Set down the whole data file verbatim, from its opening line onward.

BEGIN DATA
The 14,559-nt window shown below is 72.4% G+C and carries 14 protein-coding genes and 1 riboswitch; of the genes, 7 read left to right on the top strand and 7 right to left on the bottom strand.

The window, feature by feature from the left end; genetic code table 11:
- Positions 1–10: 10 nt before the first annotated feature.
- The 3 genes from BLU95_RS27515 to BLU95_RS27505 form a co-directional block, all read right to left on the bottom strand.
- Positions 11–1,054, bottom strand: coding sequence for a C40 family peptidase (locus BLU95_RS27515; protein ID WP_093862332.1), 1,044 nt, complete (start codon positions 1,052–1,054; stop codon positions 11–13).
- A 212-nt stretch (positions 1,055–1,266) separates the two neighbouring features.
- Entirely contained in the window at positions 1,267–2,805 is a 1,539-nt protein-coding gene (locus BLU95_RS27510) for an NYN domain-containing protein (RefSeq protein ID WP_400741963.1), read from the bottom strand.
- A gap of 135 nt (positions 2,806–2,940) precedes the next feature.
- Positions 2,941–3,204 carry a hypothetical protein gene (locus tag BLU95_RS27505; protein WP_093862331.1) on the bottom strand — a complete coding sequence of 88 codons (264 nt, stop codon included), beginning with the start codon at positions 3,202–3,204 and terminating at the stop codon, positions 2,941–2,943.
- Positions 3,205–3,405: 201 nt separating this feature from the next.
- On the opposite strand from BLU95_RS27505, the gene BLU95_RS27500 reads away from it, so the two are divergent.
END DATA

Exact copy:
The 14,559-nt window shown below is 72.4% G+C and carries 14 protein-coding genes and 1 riboswitch; of the genes, 7 read left to right on the top strand and 7 right to left on the bottom strand.

The window, feature by feature from the left end; genetic code table 11:
- Positions 1–10: 10 nt before the first annotated feature.
- The 3 genes from BLU95_RS27515 to BLU95_RS27505 form a co-directional block, all read right to left on the bottom strand.
- Positions 11–1,054, bottom strand: coding sequence for a C40 family peptidase (locus BLU95_RS27515; protein ID WP_093862332.1), 1,044 nt, complete (start codon positions 1,052–1,054; stop codon positions 11–13).
- A 212-nt stretch (positions 1,055–1,266) separates the two neighbouring features.
- Entirely contained in the window at positions 1,267–2,805 is a 1,539-nt protein-coding gene (locus BLU95_RS27510) for an NYN domain-containing protein (RefSeq protein ID WP_400741963.1), read from the bottom strand.
- A gap of 135 nt (positions 2,806–2,940) precedes the next feature.
- Positions 2,941–3,204 carry a hypothetical protein gene (locus tag BLU95_RS27505; protein WP_093862331.1) on the bottom strand — a complete coding sequence of 88 codons (264 nt, stop codon included), beginning with the start codon at positions 3,202–3,204 and terminating at the stop codon, positions 2,941–2,943.
- Positions 3,205–3,405: 201 nt separating this feature from the next.
- On the opposite strand from BLU95_RS27505, the gene BLU95_RS27500 reads away from it, so the two are divergent.